Metastatic prostate cancer progresses from a hormone sensitive androgen receptor expressing phenotype to a hormone insensitive androgen receptor-independent subtype with low overall survival. Human platelets contribute to metastasis via tumor cell-induced platelet aggregation (TCIPA), which in part enhances cancer cell invasion. Given the more aggressive nature of hormone insensitive prostate cancer, we hypothesized that androgen receptor-negative prostate cancer cells exhibit higher platelet aggregation potency and invasive response compared to cells with androgen receptor.
To characterize the role of androgen receptor in prostate cancer-induced platelet aggregation and platelet-induced invasion.
TCIPA experiments were performed with platelets from healthy human donors and benign prostate (RWPE-1) and prostate cancer cell lines positive (LNCaP) and negative for androgen receptor (DU145 and PC3). Immunoblot measured prostate cancer prothrombin. Modified Boyden chamber invasion assays and zymography were performed to assess the effects of platelets on prostate cancer cell invasion and matrix metalloproteinase (MMP) expression, respectively.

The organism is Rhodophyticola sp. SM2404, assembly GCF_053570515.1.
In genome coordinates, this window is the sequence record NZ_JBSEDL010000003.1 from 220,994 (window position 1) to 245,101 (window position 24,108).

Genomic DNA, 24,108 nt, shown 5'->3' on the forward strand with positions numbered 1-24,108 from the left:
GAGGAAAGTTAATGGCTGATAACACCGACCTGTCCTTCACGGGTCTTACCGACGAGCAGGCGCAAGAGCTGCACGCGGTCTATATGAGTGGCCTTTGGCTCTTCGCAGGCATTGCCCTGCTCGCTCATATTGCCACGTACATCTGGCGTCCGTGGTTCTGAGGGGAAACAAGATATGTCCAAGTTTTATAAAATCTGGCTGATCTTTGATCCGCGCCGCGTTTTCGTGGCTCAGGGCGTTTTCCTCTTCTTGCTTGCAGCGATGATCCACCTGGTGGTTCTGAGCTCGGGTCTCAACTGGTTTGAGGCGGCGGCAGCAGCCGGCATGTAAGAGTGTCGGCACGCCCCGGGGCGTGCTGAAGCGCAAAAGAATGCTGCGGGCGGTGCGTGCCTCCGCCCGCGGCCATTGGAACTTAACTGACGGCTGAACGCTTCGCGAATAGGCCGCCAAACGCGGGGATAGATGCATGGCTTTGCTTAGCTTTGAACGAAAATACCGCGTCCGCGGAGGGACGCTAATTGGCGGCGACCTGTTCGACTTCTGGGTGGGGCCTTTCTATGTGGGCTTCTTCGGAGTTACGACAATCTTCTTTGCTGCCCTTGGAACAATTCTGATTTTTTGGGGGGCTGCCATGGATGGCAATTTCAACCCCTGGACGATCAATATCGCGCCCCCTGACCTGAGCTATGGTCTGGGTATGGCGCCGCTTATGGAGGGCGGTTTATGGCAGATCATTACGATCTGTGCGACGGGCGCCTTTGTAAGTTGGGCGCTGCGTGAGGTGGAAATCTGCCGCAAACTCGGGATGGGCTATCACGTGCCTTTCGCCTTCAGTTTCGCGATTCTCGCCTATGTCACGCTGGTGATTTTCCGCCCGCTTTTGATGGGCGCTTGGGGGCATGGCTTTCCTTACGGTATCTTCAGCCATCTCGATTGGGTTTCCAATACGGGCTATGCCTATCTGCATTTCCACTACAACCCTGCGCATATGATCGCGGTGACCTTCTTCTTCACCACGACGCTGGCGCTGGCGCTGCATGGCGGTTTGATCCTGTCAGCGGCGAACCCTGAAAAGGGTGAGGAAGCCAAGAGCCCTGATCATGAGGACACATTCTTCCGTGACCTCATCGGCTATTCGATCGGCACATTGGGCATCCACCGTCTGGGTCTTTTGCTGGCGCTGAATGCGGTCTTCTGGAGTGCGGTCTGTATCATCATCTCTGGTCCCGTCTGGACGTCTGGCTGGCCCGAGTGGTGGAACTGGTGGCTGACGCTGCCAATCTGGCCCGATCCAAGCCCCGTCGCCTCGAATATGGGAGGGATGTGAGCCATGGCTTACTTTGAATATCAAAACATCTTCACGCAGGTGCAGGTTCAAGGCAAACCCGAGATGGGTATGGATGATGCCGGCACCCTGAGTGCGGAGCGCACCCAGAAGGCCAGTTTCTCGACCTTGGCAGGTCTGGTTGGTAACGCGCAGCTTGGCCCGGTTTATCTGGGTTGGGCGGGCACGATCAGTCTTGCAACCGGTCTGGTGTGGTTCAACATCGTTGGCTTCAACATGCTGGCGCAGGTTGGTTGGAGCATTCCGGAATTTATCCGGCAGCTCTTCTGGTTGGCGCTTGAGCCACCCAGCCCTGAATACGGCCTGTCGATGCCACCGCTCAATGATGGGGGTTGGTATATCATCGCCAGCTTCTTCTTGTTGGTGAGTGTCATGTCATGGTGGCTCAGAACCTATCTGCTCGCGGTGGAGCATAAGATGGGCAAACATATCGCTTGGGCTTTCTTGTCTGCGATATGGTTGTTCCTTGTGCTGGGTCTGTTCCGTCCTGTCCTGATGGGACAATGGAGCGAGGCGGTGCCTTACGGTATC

Androgen receptor-positive prostate cancer cell lines failed to induce platelet aggregation. However, androgen receptor-inhibited and -negative cell lines all induced platelet aggregation, which was abolished by dabigatran. Androgen receptor-inhibited and -negative cell lines demonstrated greater expression of prothrombin than androgen receptor-positive cells. Platelets enhanced invasion and MMP-2 and -9 expression by androgen receptor-inhibited and negative prostate cancer cells, but not that of the androgen receptor-positive cells.
Androgen receptor loss within prostate cancer results in increased thrombogenicity due to upregulation of prothrombin expression. Reciprocally, platelets enhance invasion of androgen receptor-negative prostate cancer cells via increased MMP expression.
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